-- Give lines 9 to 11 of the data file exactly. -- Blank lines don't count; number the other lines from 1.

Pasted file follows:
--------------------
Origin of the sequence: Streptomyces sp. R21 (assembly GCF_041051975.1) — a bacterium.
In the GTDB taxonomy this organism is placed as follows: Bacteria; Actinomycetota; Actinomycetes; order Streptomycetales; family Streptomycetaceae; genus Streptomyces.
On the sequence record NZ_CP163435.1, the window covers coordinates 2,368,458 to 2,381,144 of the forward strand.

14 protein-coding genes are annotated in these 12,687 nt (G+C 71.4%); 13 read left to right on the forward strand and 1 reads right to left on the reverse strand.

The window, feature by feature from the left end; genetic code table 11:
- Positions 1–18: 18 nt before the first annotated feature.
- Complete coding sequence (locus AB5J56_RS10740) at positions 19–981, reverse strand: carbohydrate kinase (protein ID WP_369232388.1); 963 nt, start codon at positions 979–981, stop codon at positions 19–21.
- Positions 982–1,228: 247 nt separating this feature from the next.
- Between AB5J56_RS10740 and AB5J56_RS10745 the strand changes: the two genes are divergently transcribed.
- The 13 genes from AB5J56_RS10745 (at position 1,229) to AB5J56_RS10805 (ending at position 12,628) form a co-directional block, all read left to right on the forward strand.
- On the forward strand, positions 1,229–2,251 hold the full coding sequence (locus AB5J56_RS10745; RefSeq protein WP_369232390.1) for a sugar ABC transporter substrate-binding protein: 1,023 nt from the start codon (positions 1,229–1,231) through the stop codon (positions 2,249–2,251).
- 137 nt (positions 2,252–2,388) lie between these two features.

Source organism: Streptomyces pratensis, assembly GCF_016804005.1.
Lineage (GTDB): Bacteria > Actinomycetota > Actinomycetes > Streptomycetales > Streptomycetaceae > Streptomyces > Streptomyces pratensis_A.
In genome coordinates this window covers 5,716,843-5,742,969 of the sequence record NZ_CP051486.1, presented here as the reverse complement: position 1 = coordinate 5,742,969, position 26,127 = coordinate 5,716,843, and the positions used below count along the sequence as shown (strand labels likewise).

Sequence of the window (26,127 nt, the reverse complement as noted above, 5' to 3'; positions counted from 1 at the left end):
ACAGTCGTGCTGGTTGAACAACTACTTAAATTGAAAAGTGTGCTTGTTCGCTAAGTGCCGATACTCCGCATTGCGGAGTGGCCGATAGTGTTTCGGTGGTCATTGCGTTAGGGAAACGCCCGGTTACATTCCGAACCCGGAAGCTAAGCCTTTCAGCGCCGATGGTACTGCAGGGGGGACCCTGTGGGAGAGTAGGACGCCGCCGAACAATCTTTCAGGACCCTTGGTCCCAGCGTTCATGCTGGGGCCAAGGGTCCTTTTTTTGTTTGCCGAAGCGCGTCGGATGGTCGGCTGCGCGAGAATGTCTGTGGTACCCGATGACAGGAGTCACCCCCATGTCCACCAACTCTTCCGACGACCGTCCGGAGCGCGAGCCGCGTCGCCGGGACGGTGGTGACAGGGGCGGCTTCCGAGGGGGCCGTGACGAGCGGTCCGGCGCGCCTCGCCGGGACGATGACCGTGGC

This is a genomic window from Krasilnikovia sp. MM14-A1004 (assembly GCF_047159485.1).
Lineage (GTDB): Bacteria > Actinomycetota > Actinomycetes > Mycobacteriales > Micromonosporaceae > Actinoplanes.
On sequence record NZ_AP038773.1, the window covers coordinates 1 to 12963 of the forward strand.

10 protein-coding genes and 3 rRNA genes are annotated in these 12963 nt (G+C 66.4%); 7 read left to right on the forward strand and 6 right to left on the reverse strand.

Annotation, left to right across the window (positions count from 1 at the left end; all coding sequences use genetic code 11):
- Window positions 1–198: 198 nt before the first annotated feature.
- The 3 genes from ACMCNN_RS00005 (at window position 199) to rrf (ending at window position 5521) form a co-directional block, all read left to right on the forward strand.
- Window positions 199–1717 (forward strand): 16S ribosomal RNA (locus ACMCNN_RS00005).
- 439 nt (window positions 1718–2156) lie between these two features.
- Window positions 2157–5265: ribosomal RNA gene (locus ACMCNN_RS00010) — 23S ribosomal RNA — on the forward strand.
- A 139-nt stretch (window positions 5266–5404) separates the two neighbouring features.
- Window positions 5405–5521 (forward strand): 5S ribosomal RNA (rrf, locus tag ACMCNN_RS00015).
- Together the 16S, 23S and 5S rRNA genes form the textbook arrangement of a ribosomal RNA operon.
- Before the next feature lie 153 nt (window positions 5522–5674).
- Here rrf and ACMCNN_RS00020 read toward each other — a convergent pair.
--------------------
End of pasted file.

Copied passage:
- Between AB5J56_RS10740 and AB5J56_RS10745 the strand changes: the two genes are divergently transcribed.
- The 13 genes from AB5J56_RS10745 (at position 1,229) to AB5J56_RS10805 (ending at position 12,628) form a co-directional block, all read left to right on the forward strand.
- On the forward strand, positions 1,229–2,251 hold the full coding sequence (locus AB5J56_RS10745; RefSeq protein WP_369232390.1) for a sugar ABC transporter substrate-binding protein: 1,023 nt from the start codon (positions 1,229–1,231) through the stop codon (positions 2,249–2,251).